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Daily Recap

Wednesday, November 16
Biodiversity Day


Agricultural biodiversity is essential to human survival, impacting our health while providing income, food, and raw materials. Yet, climate change is threatening biodiversity due to forest degradation and habitat fragmentation. By creating services like nutrient cycling and pest management, for example, we can improve food and water security and mitigate climate change without the need for costly interventions. More effective biodiversity policies could even reduce the risk of future pandemics.

Biodiversity Day sought to mobilize these global actions towards halting biodiversity loss, building more resilient production systems, and delivering ecosystem-based solutions which drive climate change mitigation and adaptation.


Several events at the Pavilion highlighted the important role of biodiversity in climate action. Throughout the day, pavilion co-hosts and partners:

  • Discussed ways to support farmers organizations and Indigenous Peoples upscaling biocentric climate action. In this event, Indigenous Peoples and forest and farm producer organizations shared information about their holistic food, knowledge, and territorial management systems, the Indigenous Peoples’ biocentric approach, and their contribution to ecosystem restoration and biodiversity conservation. Learn more.
  • Highlighted the potential for nature-based solutions to increase resilience and harness finance for the Great Green Wall. The session showcased applications of nature-based solution approaches helping to restore the Sahel and address food insecurity, climate change and biodiversity loss. Learn more.
  • Elaborated on how four new CGIAR Initiatives — Agroecology, Nature-Positive Solutions, Sustainable Intensification and Excellence in Agronomy — can join forces to create a framework for more productive, nutritious, sustainable and socially just food systems. Learn more.
  • Explored ways to leverage the key role of forests and trees in simultaneously supporting climate stability and food security through the launch of three complementary publications by FAO and partners. Learn more.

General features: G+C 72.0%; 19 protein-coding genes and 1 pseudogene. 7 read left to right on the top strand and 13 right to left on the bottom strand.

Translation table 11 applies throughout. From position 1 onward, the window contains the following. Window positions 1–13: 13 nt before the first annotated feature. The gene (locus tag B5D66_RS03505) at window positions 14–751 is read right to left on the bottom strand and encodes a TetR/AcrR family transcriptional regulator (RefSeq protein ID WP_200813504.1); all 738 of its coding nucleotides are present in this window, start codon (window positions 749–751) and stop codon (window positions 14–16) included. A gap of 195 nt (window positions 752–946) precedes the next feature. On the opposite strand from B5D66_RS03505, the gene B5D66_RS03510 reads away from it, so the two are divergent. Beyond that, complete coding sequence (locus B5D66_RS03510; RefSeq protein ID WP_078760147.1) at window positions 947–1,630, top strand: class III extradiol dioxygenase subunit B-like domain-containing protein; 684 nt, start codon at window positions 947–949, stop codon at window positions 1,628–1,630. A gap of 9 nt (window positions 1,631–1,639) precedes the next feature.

Alongside the events, pavilion co-hosts met with high-level partners and stakeholders, including the Co-Facilitator for input for the UNFCCC Global Stocktake.

Reel of the day

Videos and photos

Watch recordings and see photos from the events on November 16. You can also visit the COP27 Food and Agriculture Pavilion YouTube playlist to see all recordings from the Pavilion.


Beyond the Pavilion

Other events

  • Claudia Sadoff, CGIAR Executive Managing Director, gave a statement during the High-Level Segment.

COP27 news

  • The post-flood food crisis for millions of Africans (Axios). Read more.
  • Finance negotiations slow; Adaptation Fund Board draft texts concluded and an agreement is reached; Santiago Network parties reach agreement on compromise text (IISD, Reuters, Axios). Read more here, here, here, and here.
  • Egypt signs nine agreements, including a promise to shift to renewable energy (Sustainability Magazine). Read more.
  • The energy transition away from fossil fuels is slow (Forbes). Read more.
  • France and Spain pledge to stop sales of gasoline-driven vehicles by 2035 (Reuters). Read more.
  • ENACT initiative launched for nature-based solutions; Special focus on using science and innovation to protect coral reefs. Read more.
  • Launch of anti-hunger campaigns – Beans is How (BiH) and Hungry for Action (H4A) – to provide a healthier, fairer, and more resilient food system which can potentially end hunger in all its forms by 2030 (FoodTank). Read more.
  • Key architects of the Paris Agreement call for world leaders to deliver an ambitious and transformative global biodiversity agreement; Singer-songwriter Ellie Goulding launches an initiative to save coral reefs; Indigenous leaders call for climate action that draws upon science and ancestral knowledge (UN News). Read more.
  • United States announces ocean-based climate solutions and engages on ocean issues in COP27 negotiations (US Government). Read more.
  • The United Arab Emirates lobbies around COP28, portraying the UAE as a leading global partner on environmental issues (Guardian). Read more.
  • Brazil’s president-elect Luiz Inácio Lula da Silva promises to bring a complete turnaround on environmental approaches. Read more here, here, here, and here.
  • N. nature summit to build on climate talk momentum at COP27 (Reuters). Read more.